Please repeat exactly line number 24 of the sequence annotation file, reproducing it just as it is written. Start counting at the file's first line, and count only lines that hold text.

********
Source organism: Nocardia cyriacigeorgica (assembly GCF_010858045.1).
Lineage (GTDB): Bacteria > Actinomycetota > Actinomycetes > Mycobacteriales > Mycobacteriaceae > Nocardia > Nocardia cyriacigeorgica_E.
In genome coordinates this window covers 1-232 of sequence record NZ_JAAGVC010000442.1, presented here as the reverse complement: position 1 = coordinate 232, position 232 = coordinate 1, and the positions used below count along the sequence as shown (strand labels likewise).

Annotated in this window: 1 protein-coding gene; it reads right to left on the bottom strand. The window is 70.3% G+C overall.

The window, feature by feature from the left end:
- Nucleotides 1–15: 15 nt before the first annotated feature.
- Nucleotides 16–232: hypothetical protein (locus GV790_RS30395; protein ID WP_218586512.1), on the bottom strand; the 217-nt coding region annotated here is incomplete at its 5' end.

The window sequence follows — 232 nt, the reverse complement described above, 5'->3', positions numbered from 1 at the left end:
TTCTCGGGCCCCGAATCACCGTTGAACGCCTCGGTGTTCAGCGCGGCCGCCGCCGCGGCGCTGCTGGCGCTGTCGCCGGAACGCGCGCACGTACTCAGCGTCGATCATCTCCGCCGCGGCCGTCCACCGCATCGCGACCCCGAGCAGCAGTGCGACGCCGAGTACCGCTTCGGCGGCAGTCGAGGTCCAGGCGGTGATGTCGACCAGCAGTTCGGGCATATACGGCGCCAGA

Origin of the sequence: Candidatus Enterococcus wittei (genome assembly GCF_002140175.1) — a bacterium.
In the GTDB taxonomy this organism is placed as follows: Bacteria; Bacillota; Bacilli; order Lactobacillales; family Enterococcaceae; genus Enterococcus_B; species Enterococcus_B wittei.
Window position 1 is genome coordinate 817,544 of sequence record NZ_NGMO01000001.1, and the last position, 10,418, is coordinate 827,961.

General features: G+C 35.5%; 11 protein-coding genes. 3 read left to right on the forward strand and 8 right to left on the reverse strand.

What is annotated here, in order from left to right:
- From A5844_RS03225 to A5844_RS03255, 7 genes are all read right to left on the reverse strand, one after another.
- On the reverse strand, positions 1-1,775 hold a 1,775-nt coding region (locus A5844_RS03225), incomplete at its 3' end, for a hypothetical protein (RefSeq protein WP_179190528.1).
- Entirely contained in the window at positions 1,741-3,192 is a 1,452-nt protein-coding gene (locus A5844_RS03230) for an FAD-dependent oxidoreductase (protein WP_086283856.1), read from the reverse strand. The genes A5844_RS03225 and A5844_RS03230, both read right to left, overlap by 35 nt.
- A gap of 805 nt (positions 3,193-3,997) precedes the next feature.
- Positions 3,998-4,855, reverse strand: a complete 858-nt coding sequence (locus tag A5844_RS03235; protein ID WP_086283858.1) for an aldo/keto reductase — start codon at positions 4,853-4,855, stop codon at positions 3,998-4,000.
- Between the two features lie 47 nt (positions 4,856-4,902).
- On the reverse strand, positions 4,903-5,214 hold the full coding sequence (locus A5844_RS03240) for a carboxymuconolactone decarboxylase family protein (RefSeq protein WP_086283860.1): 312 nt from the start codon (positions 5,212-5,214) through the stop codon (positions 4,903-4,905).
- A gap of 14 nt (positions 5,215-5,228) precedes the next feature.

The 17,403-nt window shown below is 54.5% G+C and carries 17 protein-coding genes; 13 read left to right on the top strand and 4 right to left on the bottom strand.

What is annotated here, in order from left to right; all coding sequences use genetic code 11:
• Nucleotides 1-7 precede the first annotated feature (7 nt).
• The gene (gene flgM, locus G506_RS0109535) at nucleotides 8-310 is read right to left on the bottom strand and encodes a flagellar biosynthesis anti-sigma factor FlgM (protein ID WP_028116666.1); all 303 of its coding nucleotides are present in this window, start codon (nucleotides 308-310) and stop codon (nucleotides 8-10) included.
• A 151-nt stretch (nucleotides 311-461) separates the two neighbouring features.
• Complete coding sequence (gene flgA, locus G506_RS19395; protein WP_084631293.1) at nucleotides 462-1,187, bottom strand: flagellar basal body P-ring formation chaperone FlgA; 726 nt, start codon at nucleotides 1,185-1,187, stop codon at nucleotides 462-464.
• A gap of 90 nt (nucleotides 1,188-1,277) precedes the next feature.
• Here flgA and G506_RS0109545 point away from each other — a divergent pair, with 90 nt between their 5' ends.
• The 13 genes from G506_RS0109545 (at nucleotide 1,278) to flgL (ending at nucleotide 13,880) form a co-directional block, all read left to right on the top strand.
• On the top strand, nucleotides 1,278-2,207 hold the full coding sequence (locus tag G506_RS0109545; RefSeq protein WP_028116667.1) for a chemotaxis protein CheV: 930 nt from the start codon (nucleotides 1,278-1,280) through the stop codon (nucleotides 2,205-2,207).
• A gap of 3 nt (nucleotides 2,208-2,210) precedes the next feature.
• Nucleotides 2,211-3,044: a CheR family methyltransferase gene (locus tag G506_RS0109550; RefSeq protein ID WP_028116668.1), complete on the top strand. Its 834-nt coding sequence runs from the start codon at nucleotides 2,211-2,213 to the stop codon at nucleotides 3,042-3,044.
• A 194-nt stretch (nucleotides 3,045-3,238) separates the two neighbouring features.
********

What is annotated here, in order from left to right; all coding sequences use genetic code 11: